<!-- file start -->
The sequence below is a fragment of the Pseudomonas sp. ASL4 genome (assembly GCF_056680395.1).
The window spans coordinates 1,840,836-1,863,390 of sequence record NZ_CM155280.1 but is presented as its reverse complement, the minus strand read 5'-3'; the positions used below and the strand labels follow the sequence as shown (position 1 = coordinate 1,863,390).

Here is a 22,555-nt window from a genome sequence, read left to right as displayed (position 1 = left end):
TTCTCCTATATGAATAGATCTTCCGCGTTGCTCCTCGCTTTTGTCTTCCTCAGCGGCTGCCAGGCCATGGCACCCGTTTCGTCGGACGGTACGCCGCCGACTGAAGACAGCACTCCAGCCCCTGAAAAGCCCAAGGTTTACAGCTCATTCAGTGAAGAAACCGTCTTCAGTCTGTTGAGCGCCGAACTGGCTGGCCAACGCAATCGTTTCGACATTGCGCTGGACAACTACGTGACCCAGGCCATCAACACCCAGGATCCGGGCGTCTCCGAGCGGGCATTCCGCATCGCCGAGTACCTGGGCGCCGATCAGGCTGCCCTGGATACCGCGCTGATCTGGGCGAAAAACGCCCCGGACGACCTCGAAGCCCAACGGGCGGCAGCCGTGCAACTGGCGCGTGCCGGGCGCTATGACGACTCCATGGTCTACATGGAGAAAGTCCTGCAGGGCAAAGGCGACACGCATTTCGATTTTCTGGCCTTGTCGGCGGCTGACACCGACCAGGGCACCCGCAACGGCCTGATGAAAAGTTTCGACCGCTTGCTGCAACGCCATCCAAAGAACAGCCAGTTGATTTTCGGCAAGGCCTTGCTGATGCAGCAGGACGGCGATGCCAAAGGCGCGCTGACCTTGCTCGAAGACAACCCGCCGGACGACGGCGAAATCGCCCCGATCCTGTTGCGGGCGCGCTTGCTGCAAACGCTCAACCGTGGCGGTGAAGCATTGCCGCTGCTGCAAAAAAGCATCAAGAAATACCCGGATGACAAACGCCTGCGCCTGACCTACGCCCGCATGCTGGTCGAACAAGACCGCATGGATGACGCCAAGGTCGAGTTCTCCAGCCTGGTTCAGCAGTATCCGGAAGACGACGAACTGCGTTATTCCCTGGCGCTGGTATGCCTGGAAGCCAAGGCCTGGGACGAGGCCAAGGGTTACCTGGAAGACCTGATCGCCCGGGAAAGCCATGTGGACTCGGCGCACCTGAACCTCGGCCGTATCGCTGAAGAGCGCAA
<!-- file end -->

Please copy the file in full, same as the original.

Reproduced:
The sequence below is a fragment of the Pseudomonas sp. ASL4 genome (assembly GCF_056680395.1).
The window spans coordinates 1,840,836-1,863,390 of sequence record NZ_CM155280.1 but is presented as its reverse complement, the minus strand read 5'-3'; the positions used below and the strand labels follow the sequence as shown (position 1 = coordinate 1,863,390).

Here is a 22,555-nt window from a genome sequence, read left to right as displayed (position 1 = left end):
TTCTCCTATATGAATAGATCTTCCGCGTTGCTCCTCGCTTTTGTCTTCCTCAGCGGCTGCCAGGCCATGGCACCCGTTTCGTCGGACGGTACGCCGCCGACTGAAGACAGCACTCCAGCCCCTGAAAAGCCCAAGGTTTACAGCTCATTCAGTGAAGAAACCGTCTTCAGTCTGTTGAGCGCCGAACTGGCTGGCCAACGCAATCGTTTCGACATTGCGCTGGACAACTACGTGACCCAGGCCATCAACACCCAGGATCCGGGCGTCTCCGAGCGGGCATTCCGCATCGCCGAGTACCTGGGCGCCGATCAGGCTGCCCTGGATACCGCGCTGATCTGGGCGAAAAACGCCCCGGACGACCTCGAAGCCCAACGGGCGGCAGCCGTGCAACTGGCGCGTGCCGGGCGCTATGACGACTCCATGGTCTACATGGAGAAAGTCCTGCAGGGCAAAGGCGACACGCATTTCGATTTTCTGGCCTTGTCGGCGGCTGACACCGACCAGGGCACCCGCAACGGCCTGATGAAAAGTTTCGACCGCTTGCTGCAACGCCATCCAAAGAACAGCCAGTTGATTTTCGGCAAGGCCTTGCTGATGCAGCAGGACGGCGATGCCAAAGGCGCGCTGACCTTGCTCGAAGACAACCCGCCGGACGACGGCGAAATCGCCCCGATCCTGTTGCGGGCGCGCTTGCTGCAAACGCTCAACCGTGGCGGTGAAGCATTGCCGCTGCTGCAAAAAAGCATCAAGAAATACCCGGATGACAAACGCCTGCGCCTGACCTACGCCCGCATGCTGGTCGAACAAGACCGCATGGATGACGCCAAGGTCGAGTTCTCCAGCCTGGTTCAGCAGTATCCGGAAGACGACGAACTGCGTTATTCCCTGGCGCTGGTATGCCTGGAAGCCAAGGCCTGGGACGAGGCCAAGGGTTACCTGGAAGACCTGATCGCCCGGGAAAGCCATGTGGACTCGGCGCACCTGAACCTCGGCCGTATCGCTGAAGAGCGCAA